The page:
Overall Rating Gold
Overall Score 73.80
Liaison Corey Peterson
Submission Date June 2, 2022

STARS v2.2

University of Tasmania
OP-7: Food and Beverage Purchasing

Status Score Responsible Party
Complete 1.38 / 6.00 Sustainability Team
UTAS
Infrastructure Services and Development
"---" indicates that no data was submitted for this field

Percentage of total annual food and beverage expenditures on products that are sustainably or ethically produced:
9.54

Percentage of total annual food and beverage expenditures on plant-based foods:
27.06

An inventory of food and beverage purchases that qualify as sustainably/ethically produced:
A brief description of the methodology used to conduct the inventory, including the timeframe and how representative samples accounted for seasonal variation (if applicable):

All University's café operators were asked to provide information on expenditure per food type and to identify any sustainable or ethically produced food. The inventory provided was reviewed and refined by the University's Sustainability Team to ensure relevance of products. Other minor food and beverage providers are not included because of the difficulty of obtaining data (e.g., food vans for events). Data provided is for 2021 calendar year


Website URL where the institution’s validated Real/Good Food Calculator results are publicly posted:
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Which of the following food service providers are present on campus and included in the inventory/assessment?:
Present? Included?
Dining operations and catering services operated by the institution No No
Dining operations and catering services operated by a contractor Yes Yes
Student-run food/catering services No No
Franchises (e.g., regional or global brands) No No
Convenience stores No No
Vending services Yes No
Concessions No No

Total annual dining services budget for food and beverage products:
$1 million - $4.9 million

A brief description of the institution’s sustainable food and beverage purchasing program:

The University of Tasmania started transitioning to a principles based catering model in mid-2021. This move supports the University’s strategic objective of being a placed-based institution, and where sustainability is core to service offerings as well as providing opportunities for local providers and suppliers to engage with the University at the local level which will help to embed the University’s placed-based model across Tasmania.
The food strategy is underpinned by a food charter that has been developed by one of the technical working groups in close consultation (co-designed) with students, staff and the community. The key focus of the charter is that the on campus offerings be:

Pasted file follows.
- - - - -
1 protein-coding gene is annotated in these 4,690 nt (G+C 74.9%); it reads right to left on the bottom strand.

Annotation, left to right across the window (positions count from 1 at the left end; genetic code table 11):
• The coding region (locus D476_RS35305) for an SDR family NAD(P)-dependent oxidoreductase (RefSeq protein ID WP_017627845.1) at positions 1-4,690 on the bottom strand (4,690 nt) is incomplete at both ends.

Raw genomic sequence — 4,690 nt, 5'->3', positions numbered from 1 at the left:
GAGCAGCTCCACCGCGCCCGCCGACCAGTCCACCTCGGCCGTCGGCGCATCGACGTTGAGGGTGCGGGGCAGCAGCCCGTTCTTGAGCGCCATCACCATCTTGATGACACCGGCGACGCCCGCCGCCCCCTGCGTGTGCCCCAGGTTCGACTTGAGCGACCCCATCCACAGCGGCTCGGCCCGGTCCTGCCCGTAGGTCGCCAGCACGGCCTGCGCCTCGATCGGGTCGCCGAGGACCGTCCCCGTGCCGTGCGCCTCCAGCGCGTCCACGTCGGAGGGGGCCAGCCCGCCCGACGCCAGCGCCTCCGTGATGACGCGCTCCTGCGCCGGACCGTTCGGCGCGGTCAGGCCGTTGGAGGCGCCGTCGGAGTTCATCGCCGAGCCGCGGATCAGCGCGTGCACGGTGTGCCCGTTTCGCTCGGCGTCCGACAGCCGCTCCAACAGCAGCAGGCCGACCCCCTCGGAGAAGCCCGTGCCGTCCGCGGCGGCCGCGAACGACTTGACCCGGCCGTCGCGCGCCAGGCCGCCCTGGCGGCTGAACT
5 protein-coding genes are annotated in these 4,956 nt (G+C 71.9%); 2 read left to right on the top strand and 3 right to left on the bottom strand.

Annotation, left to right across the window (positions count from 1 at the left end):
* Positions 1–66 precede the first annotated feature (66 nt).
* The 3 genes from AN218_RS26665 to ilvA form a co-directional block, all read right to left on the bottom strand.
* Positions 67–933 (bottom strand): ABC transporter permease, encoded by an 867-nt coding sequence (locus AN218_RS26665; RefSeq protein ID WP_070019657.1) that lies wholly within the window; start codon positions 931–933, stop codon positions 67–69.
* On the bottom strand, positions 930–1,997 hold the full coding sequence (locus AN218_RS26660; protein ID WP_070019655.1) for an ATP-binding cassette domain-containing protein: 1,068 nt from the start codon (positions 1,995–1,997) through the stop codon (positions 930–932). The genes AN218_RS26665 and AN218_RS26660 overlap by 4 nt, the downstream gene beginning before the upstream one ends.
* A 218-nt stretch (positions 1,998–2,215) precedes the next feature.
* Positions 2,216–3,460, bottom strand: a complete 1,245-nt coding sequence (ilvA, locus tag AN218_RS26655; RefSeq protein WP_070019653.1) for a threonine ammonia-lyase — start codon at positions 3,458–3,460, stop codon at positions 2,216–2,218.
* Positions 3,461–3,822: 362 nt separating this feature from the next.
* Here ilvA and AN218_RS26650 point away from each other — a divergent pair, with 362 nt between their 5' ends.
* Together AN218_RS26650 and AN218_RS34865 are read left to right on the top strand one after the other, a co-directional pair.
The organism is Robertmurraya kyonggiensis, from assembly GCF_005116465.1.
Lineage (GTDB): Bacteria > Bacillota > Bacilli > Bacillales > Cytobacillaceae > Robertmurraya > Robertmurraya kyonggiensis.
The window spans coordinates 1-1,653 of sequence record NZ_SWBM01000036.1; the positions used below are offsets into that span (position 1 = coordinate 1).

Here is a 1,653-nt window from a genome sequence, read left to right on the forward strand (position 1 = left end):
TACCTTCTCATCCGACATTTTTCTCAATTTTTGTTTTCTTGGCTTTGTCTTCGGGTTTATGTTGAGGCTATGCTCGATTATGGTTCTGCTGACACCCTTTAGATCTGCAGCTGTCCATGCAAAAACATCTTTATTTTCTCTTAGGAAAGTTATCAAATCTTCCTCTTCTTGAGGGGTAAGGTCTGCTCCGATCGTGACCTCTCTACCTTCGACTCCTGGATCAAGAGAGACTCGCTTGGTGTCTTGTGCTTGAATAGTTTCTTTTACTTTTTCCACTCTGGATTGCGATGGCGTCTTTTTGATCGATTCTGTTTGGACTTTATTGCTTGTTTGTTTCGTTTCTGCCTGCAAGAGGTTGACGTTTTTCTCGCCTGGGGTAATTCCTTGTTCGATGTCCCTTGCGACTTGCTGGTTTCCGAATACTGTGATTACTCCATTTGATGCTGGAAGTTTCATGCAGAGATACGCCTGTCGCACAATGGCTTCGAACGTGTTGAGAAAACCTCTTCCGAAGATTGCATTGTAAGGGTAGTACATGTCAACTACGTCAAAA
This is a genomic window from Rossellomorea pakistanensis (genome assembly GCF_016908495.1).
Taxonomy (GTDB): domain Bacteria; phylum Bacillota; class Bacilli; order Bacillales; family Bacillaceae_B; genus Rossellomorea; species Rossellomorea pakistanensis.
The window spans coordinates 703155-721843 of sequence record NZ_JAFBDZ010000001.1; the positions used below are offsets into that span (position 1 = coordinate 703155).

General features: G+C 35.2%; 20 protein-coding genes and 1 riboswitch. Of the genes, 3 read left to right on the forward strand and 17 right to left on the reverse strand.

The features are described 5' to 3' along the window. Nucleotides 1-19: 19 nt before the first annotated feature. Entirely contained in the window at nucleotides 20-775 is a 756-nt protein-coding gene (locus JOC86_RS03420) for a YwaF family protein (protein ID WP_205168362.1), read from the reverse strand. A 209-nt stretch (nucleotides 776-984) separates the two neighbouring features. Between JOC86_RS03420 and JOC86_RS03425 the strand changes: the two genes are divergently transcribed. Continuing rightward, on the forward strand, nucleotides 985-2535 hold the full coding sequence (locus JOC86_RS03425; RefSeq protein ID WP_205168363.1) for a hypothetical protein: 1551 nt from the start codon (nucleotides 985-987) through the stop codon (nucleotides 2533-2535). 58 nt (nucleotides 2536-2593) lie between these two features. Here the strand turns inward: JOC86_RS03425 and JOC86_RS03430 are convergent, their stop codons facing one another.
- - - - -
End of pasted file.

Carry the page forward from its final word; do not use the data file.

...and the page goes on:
1) Sustainable Food – food on-campus does not compromise the environmental, health, economic and social wellbeing of present and future generations. We define sustainable food as “food that is healthy and produced in a humane, environmentally-friendly, socially responsible and economically fair way”
2) Healthy Food – enables people the thrive by making healthy choices easy choices. In Tasmania we know that we have some of the worst health statistics in the nation. We also know that Tasmanian children and adults do not eat enough vegetables which can offer protection from chronic conditions such as diabetes (stats are 90% of Tasmanian do not eat enough veg ref Eat Well Tas). We need to green-up our on campus menus not only for our health but for our planet as well.
3) Fair food – all people have access to and the means to choose and obtain safe, healthy, local and culturally acceptable food on-campuses. We know that from the March 2020 survey that 38% of UTAS students had experienced food insecurity, which is much higher than the Tasmanian population. We also know that 50% of students perceived that food on campus was unaffordable and they preferred to eat locally grown food if possible.
4) Local Food – food on campus is produced and harvested in Tasmania supporting local farmers and suppliers. Evidence indicates our students aspire to grow, cook and eat their own food which is where a campus community garden / urban agriculture strategy is critical. We also know that supporting local food procurement creates jobs, it has the multiplier effect where 50% of money spent in local business is retained in the local economy, farm viability and indirectly health (Rose, 2014)
5) Informed Food – co-designed with students and staff combining research and education


Website URL where information about the food and beverage purchasing program is available:
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Additional documentation to support the submission:

There are currently eight food outlets across all Tasmanian campuses.

The information presented here is self-reported. While AASHE staff review portions of all STARS reports and institutions are welcome to seek additional forms of review, the data in STARS reports are not verified by AASHE. If you believe any of this information is erroneous or inconsistent with credit criteria, please review the process for inquiring about the information reported by an institution or simply email your inquiry to stars@aashe.org.